Some of the worst news you can get when you have been diagnosed with cancer is that is has spread, a process known scientifically as metastasis. This is where some cells break off from the original tumour and use the circulatory system as a method of transportation to get to and invade tissue in a different part of the body. This makes treatment a lot harder: not only are there tumours at multiple locations, but with current medicine it is nearly impossible to locate and target cancerous cells within the bloodstream. This means they could evade destruction and colonise tissue even after all visible tumours have been treated.
On 9th February 2016 Cancer Research UK sent out a press release detailing one of their most recent breakthroughs: they have identified a mechanism used by breast cancer cells in order to leave blood vessels and invade new tissue within the body. This provides a potential new therapeutic target.
It is well known that tumour cells use blood vessels as a track to migrate to different parts of the body. However, up until now it has been poorly understood how the cells, once in the vessels, can then get through the selective barrier between cells and leave the bloodstream. The new development, from a team lead by Dr Claus Jorgensen at the Institute of Cancer Research in London and Cancer Research UK’s Manchester Institute, has identified a protein that is used by breast cancer cells in order to regulate their movement across the blood vessel walls.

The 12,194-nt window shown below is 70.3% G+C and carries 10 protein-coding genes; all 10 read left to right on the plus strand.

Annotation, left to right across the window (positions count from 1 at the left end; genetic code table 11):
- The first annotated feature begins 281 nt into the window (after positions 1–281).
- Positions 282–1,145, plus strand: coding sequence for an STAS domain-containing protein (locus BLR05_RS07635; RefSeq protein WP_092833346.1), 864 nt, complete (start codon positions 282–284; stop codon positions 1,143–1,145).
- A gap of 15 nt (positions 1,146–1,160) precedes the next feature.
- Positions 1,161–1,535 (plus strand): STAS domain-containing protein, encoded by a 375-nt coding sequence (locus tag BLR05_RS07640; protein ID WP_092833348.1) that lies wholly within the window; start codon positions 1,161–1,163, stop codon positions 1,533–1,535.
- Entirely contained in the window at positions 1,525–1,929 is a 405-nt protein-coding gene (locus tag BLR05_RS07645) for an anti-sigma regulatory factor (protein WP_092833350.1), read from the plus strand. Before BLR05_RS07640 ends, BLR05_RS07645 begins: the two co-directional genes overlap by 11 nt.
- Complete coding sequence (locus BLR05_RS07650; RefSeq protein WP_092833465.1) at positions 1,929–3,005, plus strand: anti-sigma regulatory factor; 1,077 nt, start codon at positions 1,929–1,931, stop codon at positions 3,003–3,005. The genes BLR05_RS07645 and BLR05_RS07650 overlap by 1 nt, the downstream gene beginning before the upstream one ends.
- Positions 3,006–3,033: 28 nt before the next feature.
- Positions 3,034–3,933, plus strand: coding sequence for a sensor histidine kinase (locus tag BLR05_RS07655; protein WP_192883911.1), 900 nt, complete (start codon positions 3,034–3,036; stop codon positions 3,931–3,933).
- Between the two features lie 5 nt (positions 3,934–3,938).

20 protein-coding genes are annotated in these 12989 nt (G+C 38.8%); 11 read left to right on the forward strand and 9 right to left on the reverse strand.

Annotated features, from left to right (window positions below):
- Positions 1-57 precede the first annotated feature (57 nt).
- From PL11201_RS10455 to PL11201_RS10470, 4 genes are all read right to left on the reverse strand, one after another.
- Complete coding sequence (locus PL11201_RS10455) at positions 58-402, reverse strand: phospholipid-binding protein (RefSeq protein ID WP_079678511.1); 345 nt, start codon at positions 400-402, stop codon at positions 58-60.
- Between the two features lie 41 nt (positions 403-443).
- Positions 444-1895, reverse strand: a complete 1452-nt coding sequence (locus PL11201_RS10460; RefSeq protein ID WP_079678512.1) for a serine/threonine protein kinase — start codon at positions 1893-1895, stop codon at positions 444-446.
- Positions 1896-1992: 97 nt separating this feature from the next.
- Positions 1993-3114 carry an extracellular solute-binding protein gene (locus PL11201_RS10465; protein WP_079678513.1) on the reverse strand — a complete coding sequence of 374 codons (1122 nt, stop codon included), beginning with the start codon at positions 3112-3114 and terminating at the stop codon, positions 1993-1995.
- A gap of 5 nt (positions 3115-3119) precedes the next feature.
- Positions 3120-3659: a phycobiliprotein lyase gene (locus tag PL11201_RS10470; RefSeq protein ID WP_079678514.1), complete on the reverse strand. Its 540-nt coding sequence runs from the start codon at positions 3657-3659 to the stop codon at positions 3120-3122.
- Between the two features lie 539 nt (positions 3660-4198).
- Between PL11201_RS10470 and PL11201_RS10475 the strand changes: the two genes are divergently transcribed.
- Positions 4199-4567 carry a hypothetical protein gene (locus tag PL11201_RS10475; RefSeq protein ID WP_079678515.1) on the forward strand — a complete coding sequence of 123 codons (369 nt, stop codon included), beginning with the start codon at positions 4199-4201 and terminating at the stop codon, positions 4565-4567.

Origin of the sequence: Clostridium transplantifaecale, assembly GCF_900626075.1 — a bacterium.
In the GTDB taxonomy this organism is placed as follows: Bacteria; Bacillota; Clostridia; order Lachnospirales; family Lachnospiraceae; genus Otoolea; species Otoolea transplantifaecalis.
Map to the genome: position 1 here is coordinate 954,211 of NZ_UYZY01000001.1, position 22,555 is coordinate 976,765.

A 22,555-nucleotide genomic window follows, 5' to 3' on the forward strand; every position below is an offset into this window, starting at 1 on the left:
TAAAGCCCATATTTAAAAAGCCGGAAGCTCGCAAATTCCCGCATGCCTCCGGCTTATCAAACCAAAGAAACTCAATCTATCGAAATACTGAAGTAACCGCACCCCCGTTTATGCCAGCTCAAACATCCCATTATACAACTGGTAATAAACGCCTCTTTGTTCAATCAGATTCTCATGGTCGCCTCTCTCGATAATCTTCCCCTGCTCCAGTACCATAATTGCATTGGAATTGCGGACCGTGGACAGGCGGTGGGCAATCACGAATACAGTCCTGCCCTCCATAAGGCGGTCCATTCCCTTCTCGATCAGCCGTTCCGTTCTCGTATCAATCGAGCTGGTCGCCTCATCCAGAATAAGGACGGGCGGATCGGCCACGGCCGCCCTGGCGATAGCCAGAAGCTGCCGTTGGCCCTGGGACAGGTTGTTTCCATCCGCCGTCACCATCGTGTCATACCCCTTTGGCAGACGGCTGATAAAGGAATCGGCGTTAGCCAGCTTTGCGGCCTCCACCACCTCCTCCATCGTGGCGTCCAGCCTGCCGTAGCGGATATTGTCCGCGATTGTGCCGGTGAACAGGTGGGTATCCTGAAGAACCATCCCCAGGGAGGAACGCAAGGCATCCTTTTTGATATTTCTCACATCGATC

The protein involved, called EPHA2, is a receptor on the surface of the cells that line our blood vessels (endothelial cells) which mediates cell attraction and repulsion. It is now thought that cancer cells can communicate with endothelial cells and use the EPAH2 receptor to control their movement across the barrier between blood and tissue.
The new research shows that, when the receptor is active, the endothelial cells are more attracted to one another and stay packed tightly together, allowing the tumour cells to stay in the confines of the blood vessel and travel through the body. Then, when the tumour cells reach the area of the body they are intended for, they deactivate the receptor, causing the epithelial cells to become more repulsive to one another, allowing the cancer cells to push themselves through the barrier and into the surrounding tissue.
This breakthrough is exciting as it opens up the new possibility that the EPHA2 receptor, with more research, could be used as a pharmaceutical target. If we can figure out how to keep the EPAH2 receptor active at all times it may allow us to be able to prevent cells from crossing the blood vessel wall, stopping cancer from spreading and making more cases curable.